Session- July 2019

Building Board Games With Digital Components

This month we are designing board games.

There is one major requirement. You must make at least one tool in Scratch that is used to play the game.  These might be dice or players or points or more. In the tutorial below, I show you how to name players, roll dice, and change scores. You can use any of these in your game or make your own tools. 

Play test your games with others to see if it’s fun and if the rules work. 

Write (or type) your rules down so that the game is clear. If you can’t figure out how to write a rule, maybe it doesn’t need to be a rule! Ask for paper if you need it.

Games are all about having fun under a set of rules. Creating a board game is much like creating a video game.

A game loop is the loop of process that you play in a game. Here’s an example of a farming game.

The game plays by certain rules. It has costs and it has gains. There’s winning and losing.

The purpose of the game is to run a successful farm, constantly getting better at it, until you create the best farm in the land.

There are 100s of types of video games. Thankfully, there’s only a few types of board games.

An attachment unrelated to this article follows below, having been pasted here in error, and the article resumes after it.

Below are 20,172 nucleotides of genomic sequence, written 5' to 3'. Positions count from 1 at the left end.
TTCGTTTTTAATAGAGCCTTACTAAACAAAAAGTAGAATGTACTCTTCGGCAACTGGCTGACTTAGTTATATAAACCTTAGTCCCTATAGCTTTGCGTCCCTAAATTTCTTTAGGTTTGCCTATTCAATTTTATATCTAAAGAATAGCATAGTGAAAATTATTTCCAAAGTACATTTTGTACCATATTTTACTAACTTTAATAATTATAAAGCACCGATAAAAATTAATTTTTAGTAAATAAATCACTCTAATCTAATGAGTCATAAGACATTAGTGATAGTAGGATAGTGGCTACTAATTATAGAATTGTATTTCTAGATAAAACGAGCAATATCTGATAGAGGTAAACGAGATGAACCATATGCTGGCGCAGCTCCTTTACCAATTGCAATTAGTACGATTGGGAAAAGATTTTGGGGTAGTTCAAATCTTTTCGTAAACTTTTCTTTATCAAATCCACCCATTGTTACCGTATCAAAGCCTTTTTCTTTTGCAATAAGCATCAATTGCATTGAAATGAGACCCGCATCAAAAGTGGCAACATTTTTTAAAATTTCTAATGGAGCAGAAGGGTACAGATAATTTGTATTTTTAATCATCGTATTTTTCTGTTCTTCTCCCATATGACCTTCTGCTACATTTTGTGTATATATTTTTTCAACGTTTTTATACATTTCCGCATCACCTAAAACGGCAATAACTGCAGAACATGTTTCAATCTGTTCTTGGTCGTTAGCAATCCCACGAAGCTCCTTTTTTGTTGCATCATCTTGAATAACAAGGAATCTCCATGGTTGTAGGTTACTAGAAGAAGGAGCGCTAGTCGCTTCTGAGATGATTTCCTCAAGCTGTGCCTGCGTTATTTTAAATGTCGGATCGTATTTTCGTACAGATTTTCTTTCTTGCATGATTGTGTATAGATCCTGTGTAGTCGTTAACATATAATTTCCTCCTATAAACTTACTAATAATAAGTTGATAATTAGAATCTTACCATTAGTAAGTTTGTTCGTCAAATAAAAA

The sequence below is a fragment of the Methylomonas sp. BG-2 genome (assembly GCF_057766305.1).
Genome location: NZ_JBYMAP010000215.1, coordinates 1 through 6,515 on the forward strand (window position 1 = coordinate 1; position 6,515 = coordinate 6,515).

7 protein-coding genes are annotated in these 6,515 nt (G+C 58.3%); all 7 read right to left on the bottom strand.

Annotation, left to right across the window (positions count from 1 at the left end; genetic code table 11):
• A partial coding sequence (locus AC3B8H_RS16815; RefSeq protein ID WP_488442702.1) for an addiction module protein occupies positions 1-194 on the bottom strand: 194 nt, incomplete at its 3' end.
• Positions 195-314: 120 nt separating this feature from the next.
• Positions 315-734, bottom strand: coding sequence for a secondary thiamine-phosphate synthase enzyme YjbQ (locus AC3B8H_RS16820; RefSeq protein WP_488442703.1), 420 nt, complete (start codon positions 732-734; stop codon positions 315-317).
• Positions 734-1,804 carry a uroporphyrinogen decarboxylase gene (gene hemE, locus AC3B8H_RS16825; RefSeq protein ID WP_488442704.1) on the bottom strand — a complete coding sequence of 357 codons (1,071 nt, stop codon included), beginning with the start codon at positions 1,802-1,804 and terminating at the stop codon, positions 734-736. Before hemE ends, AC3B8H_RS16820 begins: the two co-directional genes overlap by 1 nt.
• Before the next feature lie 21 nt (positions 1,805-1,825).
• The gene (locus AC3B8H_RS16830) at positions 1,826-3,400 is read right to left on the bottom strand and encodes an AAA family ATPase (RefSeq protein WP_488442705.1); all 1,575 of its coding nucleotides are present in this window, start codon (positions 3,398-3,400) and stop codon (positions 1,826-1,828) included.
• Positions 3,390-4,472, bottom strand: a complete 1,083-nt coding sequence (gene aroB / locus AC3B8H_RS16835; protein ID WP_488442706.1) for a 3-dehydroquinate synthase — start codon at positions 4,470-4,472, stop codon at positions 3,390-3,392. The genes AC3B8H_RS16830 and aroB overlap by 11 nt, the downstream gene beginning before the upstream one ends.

You can choose one of the below or even mix a few types:

  • Roll and Move- Monopoly, Candyland
  • Deck Building Games- Munchkin, Pokemon
  • Area Control Games- Risk, Warhammer
  • Roleplaying Games- Dungeons and Dragons, Shadowrun
  • Party Games- Apples to Apples, Cards Against Humanity
  • Classical Combat Games- Chess, Checkers
  • Puzzle/Guessing/Word Games- Pictionary, Scrabble 

Here’s what you first need to decide:

What’s the goal of the game? Work together, beat opponents, collect great treasure

What kind of game is it? What type of mechanics should it have?

What would a player turn look like?

What kind of things does the player interact with? Cards, coins, items, etc. I will show you which of these you can program.

Feel free to experiment on paper and play with different objects. Please do not draw on the objects.